A huge opportunity has opened its self up. The city has agreed to postpone a portion of the Development cost that would upgrade the water main supply from 13mm to 19mm. Typically projects like this are required to upgrade the water service because of additional fixtures. What we will attempt to prove is that the rainwater collection systems we have planned, combined with the single occupant of the house will mean minimal increase in water usage for the new building. This opportunity does NOT mean that we have avoided paying the development charges. What it means is that they have allowed us to delay the expense of the water supply upgrade until renovations/additions are carried out on the existing house. We should also point out that this opportunity is a one off and we expect that this generous exception will not happen again.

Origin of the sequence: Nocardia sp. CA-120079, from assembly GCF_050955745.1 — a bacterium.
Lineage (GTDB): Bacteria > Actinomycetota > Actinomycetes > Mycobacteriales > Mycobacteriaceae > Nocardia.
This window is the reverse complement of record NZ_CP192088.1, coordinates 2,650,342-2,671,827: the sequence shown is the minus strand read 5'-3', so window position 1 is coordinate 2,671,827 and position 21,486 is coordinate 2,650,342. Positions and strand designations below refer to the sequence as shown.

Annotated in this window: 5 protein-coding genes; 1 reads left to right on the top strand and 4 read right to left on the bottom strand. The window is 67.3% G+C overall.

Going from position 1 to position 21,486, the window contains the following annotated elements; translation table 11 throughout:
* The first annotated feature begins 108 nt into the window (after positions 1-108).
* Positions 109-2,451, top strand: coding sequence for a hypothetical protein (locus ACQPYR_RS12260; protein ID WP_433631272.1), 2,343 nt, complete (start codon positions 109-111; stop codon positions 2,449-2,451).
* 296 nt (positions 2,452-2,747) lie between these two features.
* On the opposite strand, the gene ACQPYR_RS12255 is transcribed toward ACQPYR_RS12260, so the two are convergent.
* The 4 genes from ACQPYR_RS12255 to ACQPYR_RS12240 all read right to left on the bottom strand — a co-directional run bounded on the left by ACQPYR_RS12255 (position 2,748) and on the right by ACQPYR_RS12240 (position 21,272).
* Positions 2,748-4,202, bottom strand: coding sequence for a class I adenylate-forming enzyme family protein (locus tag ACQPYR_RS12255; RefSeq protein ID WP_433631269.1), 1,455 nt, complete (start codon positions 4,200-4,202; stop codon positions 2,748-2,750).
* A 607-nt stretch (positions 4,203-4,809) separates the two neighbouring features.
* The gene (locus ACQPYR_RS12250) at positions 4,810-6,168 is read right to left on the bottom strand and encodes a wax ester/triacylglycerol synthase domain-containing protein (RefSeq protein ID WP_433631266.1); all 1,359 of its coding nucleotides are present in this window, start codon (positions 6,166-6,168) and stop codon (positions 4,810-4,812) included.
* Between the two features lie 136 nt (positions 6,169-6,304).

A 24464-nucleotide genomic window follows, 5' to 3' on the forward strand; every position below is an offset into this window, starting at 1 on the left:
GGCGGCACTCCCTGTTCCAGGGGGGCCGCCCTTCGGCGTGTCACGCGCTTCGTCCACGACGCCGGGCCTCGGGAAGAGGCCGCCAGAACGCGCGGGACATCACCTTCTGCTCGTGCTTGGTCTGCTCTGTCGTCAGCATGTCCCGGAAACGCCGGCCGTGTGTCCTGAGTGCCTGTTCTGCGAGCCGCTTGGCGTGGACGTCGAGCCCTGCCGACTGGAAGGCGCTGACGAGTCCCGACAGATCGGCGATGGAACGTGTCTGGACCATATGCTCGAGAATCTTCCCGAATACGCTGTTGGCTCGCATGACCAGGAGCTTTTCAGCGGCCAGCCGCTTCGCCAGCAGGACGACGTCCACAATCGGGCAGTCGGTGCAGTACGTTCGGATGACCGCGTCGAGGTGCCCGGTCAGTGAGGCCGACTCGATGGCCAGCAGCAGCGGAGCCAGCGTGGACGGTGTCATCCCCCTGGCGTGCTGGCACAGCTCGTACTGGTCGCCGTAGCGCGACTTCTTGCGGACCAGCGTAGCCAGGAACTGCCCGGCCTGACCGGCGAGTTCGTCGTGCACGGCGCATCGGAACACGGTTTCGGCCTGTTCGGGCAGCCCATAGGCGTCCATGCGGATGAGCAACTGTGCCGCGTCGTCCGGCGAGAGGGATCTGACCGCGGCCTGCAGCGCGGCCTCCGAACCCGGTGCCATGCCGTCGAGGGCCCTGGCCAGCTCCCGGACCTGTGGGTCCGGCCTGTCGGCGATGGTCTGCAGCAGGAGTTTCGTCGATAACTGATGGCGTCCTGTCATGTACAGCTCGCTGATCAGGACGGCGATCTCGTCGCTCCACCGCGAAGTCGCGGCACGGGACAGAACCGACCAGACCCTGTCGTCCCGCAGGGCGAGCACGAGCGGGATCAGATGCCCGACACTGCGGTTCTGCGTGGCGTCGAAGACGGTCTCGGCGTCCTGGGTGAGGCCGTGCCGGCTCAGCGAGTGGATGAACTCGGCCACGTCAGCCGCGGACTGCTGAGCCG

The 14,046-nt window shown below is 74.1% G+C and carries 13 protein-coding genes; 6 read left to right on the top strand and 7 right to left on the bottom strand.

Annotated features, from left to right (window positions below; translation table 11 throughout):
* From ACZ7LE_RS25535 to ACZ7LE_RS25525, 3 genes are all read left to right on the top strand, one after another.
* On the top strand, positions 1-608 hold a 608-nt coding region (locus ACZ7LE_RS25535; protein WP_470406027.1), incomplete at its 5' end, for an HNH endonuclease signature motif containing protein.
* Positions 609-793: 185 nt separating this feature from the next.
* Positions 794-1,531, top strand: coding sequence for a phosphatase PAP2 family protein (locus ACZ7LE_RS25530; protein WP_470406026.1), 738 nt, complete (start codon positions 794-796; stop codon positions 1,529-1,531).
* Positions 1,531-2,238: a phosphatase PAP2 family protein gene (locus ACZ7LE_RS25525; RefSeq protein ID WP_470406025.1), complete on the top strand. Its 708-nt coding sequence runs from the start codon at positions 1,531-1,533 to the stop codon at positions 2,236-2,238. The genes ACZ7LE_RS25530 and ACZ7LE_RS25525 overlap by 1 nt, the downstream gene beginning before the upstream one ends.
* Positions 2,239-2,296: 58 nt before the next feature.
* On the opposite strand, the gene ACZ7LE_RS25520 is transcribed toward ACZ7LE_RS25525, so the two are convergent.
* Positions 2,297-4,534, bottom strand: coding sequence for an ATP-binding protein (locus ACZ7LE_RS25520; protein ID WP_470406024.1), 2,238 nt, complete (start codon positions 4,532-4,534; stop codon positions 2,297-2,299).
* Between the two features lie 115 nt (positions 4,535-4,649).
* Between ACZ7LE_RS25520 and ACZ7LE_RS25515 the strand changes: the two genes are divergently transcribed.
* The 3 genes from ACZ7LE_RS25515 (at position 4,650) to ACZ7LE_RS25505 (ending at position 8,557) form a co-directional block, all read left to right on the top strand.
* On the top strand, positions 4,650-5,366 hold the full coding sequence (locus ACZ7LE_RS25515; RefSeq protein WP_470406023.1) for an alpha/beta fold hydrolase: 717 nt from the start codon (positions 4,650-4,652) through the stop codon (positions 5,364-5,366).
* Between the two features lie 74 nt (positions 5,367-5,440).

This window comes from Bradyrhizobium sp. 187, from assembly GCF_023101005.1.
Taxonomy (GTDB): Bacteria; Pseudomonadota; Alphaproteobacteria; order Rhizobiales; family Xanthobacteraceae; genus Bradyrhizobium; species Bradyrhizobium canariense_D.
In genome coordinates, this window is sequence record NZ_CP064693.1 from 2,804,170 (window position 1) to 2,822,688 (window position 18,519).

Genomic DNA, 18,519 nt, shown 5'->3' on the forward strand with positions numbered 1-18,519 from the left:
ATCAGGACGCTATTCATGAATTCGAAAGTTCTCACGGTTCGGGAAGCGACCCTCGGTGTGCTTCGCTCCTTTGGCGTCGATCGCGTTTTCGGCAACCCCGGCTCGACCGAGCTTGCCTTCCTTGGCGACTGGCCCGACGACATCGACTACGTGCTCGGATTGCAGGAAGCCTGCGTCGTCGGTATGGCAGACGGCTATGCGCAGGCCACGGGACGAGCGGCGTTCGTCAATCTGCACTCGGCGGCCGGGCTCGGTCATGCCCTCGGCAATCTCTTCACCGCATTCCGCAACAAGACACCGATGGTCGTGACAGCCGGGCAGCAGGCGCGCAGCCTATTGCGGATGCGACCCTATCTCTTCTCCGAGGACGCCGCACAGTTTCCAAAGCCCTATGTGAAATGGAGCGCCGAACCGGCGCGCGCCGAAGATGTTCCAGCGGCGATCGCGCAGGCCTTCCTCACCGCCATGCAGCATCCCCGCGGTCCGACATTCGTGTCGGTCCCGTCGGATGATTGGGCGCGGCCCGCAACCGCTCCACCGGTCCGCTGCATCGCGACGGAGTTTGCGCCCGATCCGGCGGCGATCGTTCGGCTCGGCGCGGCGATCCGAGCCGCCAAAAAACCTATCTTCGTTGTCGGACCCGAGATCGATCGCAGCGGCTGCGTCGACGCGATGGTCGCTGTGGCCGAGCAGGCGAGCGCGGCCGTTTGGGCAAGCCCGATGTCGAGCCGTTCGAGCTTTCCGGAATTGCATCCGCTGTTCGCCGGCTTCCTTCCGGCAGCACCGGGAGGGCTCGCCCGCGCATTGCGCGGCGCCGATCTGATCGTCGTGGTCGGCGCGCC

So the rain water system is looking promising once more. We are considering a redesign of the storage tanks right now and may opt for builtin concrete tank, instead of food grade plastic tanks. But the system as planned will be collecting rain water into a 9m3 tank (2500 gallons). This will be cleaned and filtered to near potable standards (including but not limited to 5 micron filter + UV + Black Carbon filter) before it is distributed to the Laundry, toilet (should we need it), and outside irrigation system. There is some debate about using this light grey water is appropriate in the dish washer.
The City will require their water to feed the kitchen sink, bathroom sink. Laundry sink and shower.
Looking forward to seeing how this project will develop.